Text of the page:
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This Heather Morris novel tells the story of three sisters from Slovakia, born in the 1920s. Most of their story centers around how they survived auschwitz and berkenau concentration camps during WW2. The descriptions are so vivid and palpable, the author really makes you feel what they felt during this horrific time in our history. Yes, Lale, the tattooist of auschwitz and Cilka have brief mentions but this story of survival is about the Miller sisters who, as children, promise their father they will always stay together and be there for one another. This promise and their hope helped them on their journey. I think of the three books I've read by this author, I liked this one the most. #netgalley
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I have enjoyed this series of books that are based on true stories. This author has really done her homework and has a writing style that keeps me interested in the story. This story of three sisters suffering in the holocaust will teach you things you might not have known. Because of this series, I find myself doing more research on the actual events of WWII in Europe and other countries.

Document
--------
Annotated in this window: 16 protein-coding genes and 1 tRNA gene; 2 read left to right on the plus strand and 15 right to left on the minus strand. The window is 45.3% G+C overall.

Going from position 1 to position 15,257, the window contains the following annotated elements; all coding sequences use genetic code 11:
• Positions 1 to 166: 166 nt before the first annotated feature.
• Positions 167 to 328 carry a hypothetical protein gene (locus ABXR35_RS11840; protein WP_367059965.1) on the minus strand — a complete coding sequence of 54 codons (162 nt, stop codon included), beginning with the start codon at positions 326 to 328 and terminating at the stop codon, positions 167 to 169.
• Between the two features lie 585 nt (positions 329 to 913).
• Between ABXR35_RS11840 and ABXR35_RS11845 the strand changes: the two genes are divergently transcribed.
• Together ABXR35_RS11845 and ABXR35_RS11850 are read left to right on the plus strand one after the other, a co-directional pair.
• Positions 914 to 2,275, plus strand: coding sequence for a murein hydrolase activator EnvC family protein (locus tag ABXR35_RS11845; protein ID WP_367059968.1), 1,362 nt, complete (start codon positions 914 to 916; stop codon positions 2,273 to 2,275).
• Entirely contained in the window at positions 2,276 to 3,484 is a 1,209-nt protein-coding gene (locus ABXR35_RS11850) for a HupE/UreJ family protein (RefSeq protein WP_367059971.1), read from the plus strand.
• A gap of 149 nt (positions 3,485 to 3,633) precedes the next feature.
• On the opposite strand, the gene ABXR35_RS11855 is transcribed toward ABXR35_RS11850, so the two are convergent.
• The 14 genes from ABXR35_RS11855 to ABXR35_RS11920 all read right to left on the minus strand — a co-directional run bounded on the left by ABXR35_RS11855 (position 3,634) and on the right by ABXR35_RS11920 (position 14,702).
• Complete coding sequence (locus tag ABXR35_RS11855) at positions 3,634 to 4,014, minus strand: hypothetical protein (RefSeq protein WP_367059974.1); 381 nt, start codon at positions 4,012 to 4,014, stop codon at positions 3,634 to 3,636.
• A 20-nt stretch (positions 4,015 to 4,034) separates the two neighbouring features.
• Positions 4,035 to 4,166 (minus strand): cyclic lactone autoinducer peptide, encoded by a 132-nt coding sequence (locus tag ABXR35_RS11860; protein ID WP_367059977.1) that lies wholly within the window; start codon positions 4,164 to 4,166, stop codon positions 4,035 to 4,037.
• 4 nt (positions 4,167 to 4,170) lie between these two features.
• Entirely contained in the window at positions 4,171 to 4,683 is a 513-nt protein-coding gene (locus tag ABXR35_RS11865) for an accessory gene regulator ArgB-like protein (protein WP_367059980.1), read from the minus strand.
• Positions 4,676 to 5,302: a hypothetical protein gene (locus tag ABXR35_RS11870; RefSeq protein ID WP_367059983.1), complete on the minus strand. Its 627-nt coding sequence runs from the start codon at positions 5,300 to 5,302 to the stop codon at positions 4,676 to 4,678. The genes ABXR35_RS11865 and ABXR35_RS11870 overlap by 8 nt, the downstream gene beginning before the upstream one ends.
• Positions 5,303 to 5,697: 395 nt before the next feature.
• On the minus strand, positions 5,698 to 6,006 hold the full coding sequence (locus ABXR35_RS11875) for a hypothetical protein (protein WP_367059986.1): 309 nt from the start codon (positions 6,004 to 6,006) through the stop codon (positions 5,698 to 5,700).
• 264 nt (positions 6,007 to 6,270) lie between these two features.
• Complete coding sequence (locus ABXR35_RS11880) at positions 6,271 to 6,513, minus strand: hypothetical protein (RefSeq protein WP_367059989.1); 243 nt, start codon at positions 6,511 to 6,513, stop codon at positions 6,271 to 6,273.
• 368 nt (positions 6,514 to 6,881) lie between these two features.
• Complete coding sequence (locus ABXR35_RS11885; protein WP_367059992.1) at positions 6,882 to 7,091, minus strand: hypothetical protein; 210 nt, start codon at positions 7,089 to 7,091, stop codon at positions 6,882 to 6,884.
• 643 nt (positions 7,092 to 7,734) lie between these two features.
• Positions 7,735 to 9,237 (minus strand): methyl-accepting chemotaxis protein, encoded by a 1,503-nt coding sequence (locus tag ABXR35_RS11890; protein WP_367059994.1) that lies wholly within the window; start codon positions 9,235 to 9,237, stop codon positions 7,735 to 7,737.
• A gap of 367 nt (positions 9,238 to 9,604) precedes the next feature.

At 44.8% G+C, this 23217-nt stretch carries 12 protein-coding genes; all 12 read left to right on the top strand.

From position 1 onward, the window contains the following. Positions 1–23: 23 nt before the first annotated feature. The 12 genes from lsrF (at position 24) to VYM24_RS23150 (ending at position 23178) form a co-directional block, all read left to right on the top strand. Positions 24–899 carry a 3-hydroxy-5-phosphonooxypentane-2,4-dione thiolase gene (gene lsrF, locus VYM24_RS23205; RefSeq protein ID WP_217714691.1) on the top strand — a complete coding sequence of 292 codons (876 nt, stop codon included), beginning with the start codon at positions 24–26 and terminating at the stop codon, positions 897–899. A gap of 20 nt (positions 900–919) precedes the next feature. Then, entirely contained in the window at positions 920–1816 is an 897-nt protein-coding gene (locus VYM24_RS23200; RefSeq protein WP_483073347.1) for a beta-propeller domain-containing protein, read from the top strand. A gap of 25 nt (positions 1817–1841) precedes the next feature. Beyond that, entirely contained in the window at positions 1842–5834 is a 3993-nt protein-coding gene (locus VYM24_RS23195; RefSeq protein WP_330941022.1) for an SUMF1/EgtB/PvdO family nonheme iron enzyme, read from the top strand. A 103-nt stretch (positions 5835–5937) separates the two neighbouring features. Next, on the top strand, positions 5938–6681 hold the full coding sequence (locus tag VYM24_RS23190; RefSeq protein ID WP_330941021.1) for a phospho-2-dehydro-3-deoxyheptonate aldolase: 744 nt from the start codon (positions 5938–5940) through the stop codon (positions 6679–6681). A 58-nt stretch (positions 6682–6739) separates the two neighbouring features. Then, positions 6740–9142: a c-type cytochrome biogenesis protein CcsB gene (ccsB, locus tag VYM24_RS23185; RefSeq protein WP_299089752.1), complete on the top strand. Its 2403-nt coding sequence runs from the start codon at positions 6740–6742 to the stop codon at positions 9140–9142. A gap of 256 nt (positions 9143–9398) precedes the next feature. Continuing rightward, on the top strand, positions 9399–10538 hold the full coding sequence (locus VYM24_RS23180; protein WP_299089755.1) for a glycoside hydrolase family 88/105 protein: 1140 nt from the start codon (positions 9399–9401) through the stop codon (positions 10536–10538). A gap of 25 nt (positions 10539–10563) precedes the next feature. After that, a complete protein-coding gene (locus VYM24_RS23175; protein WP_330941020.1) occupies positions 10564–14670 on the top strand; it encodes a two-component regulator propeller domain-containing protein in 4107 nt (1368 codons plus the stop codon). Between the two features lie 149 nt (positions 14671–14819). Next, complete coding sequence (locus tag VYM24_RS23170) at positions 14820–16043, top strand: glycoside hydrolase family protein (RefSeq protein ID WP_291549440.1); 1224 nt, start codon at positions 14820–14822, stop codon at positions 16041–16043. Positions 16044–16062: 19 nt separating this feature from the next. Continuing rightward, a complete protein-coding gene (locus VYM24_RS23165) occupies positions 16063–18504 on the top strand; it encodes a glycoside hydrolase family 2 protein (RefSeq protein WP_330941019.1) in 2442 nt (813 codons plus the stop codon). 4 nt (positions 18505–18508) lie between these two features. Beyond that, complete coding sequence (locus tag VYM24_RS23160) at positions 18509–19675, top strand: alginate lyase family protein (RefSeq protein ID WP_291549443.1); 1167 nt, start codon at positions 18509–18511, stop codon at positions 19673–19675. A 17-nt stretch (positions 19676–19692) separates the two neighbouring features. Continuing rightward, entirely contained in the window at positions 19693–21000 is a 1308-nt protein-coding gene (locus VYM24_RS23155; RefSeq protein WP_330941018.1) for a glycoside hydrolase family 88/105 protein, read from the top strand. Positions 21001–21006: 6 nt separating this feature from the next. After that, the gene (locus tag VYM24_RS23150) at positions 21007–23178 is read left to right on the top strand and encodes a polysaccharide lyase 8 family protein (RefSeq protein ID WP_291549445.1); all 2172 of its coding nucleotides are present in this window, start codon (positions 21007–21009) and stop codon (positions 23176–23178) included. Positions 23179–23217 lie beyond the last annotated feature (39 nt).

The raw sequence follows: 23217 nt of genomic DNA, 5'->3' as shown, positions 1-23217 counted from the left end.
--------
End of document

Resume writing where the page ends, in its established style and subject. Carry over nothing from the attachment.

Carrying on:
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The Tattooist of Auschwitz, Morris’s first book, was one of the most moving stories about the Holocaust I have ever read, because it was so personal, so real. She brought that terrible time down to a few characters that broke my heart. Morris returns to Auschwitz, this time to sisters, Cibi, Magda, and Livia. The three women have survived horrendous atrocities, but there is word the Allies are on their way to liberate the camp. Before they have chance to rejoice, the sisters learn that the Nazis are fleeing in advance, trying to erase all evidence of their crimes against humanity. They blow up the crematoriums, and force their prisoners to begin a long march to an undisclosed location. By a stroke of good luck, the sisters escape into the forest before the march begins. The story shifts to life after the war, as the sisters journey to Israel, looking for a way to start new lives and to try to forget their terrible past. Characters from Morris’s first two books make an appearance in this story, and they are like old friends to readers like me, so happy to see their chance at a new life